On the other hand, periodization of diet produces significant and opposing swings in the athlete’s fat and carbohydrate intake as the training seasons change. During the base (general preparation) period the diet shifts toward an increased intake of fat while carbohydrate intake decreases. At this time in the season when a purpose of training is to promote the body’s use of fat for fuel, more healthy fat is consumed—in the range of 30% of total calories—with carbohydrate intake at around 50%. During the build and peak (specific preparation) periods the intensity of training increases placing greater demands on the body for carbohydrate to fuel exercise. At this latter time of the season Stages III and IV become increasingly critical to the athlete’s recovery. Carbohydrate intake increases accordingly to around 60% of total calories with fat intake dropping to around 20%. During times of the year when training is greatly reduced (peaking/tapering and transition periods) the athlete must limit caloric intake to prevent unwanted weight gain.

Why is the Paleo Diet Beneficial?
Health and fitness are not synonymous. Unfortunately, many athletes are fit but unhealthy. Frequent illness, injury and overtraining reduce performance potential. The Paleo Diet for Athletes significantly improves health long term. Compared with the commonly accepted athlete’s diet, the Paleo Diet:

Increases intake of branched chain amino acids (BCAA). Benefits muscle development and anabolic function. Also counteracts immunosuppression common in endurance athletes following extensive exercise.

Decreases omega-6: omega-3 ratio. Reduces tissue inflammations common to athletes while promoting healing. This may include asthmatic conditions common in athletes.
Lowers body acidity. Reduces the catabolic effect of acidosis on bone and muscle while stimulating muscle protein synthesis. This is increasingly important with aging.
Is high in trace nutrients. Vitamins and minerals are necessary for optimal health and longterm recovery from exercise. The most nutrient dense foods are vegetables and seafood. On average, vegetables have nearly twice the nutrient density of grains.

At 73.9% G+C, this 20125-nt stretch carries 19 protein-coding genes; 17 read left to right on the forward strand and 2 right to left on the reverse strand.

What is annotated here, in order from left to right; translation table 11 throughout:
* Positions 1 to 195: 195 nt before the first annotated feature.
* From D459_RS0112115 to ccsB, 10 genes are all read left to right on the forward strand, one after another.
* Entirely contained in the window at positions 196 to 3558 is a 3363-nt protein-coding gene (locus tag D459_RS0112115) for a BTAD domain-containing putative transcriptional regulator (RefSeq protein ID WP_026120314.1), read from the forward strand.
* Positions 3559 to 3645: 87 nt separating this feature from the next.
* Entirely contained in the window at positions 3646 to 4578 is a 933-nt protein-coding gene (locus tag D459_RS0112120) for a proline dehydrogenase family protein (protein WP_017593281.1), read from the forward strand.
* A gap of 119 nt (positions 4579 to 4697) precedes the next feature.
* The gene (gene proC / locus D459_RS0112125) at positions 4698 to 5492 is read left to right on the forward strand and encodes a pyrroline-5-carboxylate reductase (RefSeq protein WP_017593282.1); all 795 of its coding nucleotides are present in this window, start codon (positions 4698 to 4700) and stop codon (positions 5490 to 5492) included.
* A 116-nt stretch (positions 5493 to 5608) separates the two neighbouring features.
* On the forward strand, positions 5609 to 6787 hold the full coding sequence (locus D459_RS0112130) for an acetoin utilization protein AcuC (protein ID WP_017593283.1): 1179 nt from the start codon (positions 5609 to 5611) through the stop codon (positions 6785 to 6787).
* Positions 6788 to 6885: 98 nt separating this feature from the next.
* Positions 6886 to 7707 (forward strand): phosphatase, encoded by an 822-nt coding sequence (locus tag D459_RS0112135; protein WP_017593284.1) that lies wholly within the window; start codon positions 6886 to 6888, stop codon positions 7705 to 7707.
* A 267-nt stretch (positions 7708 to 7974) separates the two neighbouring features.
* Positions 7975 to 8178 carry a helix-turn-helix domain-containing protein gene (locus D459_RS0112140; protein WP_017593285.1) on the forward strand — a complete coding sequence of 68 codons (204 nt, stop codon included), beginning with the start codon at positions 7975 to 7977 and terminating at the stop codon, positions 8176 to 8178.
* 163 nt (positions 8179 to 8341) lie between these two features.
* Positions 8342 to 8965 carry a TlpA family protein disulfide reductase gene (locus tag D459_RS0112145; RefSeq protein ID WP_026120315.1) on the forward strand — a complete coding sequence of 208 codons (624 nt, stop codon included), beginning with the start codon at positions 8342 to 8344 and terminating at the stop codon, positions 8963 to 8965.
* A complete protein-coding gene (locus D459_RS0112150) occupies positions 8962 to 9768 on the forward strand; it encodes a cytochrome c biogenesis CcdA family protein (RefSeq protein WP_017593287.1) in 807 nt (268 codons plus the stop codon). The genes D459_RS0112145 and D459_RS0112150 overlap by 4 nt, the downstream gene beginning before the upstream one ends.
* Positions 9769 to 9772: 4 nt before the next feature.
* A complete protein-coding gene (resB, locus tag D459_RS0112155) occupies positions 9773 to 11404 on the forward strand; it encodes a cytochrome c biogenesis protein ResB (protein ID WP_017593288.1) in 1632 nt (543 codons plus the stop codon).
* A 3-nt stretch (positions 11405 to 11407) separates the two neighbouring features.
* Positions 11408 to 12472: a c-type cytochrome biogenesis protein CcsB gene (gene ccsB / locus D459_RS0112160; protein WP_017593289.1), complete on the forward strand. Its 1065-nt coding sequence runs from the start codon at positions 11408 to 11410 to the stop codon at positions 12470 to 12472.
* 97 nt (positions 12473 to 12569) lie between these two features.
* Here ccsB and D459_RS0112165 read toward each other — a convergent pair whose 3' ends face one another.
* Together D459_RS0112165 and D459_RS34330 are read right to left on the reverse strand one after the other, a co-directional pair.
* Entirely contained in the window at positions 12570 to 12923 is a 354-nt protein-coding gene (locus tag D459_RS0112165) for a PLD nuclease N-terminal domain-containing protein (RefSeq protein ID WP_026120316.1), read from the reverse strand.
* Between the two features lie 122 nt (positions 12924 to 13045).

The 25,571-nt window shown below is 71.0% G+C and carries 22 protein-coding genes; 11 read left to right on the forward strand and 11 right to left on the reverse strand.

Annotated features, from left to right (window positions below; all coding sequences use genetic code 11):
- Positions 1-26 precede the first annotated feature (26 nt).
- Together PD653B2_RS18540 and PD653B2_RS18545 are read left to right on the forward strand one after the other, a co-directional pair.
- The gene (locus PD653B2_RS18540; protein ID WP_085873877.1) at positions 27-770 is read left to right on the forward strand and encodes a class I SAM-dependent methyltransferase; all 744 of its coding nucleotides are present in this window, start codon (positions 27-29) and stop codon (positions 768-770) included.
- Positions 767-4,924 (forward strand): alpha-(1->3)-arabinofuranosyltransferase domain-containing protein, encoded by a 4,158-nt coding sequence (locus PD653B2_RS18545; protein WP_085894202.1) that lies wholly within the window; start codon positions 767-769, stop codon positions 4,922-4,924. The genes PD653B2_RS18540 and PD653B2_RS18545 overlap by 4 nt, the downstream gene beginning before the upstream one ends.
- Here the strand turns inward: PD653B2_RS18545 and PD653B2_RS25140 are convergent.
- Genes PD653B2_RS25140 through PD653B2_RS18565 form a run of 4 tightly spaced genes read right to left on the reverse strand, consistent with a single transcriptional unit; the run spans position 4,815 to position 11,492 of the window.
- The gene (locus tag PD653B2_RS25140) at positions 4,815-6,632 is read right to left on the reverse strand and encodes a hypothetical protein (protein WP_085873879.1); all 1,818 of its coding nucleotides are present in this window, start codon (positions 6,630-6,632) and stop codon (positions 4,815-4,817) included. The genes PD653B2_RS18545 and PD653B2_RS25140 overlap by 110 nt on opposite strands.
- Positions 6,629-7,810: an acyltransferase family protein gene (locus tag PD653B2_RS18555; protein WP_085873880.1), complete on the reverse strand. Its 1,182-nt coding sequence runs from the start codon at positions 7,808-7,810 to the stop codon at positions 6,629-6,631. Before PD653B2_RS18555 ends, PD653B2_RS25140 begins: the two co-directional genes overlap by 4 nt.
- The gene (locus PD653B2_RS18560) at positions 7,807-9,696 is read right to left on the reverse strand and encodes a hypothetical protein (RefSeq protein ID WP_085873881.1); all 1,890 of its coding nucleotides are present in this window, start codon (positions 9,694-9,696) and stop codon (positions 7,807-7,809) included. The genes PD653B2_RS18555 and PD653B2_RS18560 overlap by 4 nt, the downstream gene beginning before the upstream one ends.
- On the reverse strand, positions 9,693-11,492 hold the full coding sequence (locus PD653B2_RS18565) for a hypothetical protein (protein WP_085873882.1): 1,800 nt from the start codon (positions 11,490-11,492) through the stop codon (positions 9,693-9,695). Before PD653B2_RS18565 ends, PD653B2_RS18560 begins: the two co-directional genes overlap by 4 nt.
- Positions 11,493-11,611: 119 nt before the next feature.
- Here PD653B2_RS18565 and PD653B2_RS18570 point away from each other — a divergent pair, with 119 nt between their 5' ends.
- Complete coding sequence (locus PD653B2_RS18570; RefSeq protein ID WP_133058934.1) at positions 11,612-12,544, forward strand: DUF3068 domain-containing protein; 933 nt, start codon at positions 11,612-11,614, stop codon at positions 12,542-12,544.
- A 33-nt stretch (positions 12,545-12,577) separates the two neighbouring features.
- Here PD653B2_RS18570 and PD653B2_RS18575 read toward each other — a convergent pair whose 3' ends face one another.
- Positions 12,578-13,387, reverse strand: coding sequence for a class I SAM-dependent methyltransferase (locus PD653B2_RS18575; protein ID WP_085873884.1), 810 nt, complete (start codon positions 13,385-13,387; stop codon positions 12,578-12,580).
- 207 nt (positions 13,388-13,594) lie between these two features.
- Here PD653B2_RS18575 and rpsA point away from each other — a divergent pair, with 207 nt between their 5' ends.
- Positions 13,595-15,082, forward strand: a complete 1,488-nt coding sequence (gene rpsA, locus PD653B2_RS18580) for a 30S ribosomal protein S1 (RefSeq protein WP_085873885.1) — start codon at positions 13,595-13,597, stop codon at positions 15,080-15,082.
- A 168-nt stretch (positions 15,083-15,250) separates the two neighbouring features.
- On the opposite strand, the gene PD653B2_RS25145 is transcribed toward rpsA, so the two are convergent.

Excerpt from the Paleo Diet for Athletes
Training for endurance sports such as running, cycling, triathlon, rowing, swimming, and cross country skiing places great demands on the body, and the athlete is in some stage of recovery almost continuously during periods of heavy training. The keys to optimum recovery are sleep and diet. Even though we recommend that everyone eat a diet similar to what our Stone Age ancestors ate, we realize that nutritional concessions must be made for the athlete who is training at a high volume in the range of 10 to 35 or more hours per week of rigorous exercise. Rapid recovery is the biggest issue facing such an athlete. While it’s not impossible to recover from such training loads on a strict Paleo Diet, it is somewhat more difficult to recover quickly. By modifying the diet before, during, and immediately following challenging workouts, the Paleo Diet provides two benefits sought by all athletes: quick recovery for the next workout, and superior health for the rest of your life.

For more information on The Paleo Diet for Athletes go to…


Everyone loves baking in winter or eating freely baked muffins. But all the wheat, gluten and sugar is not really good for you. We found great recipes using coconut flour:


Have you used coconut flour for baking yet?

You can very easy substitute it instead of wheat flour.
It’s low in carbohydrate and rich in fibre plus has lots of other benefits. Naturally wheat and gluten free

I made this:

Broccoli savory muffins
It’s delicious as dinner, breakfast or lunch.
High in protein, low in carbohydrate and you get your intake of vegetables too!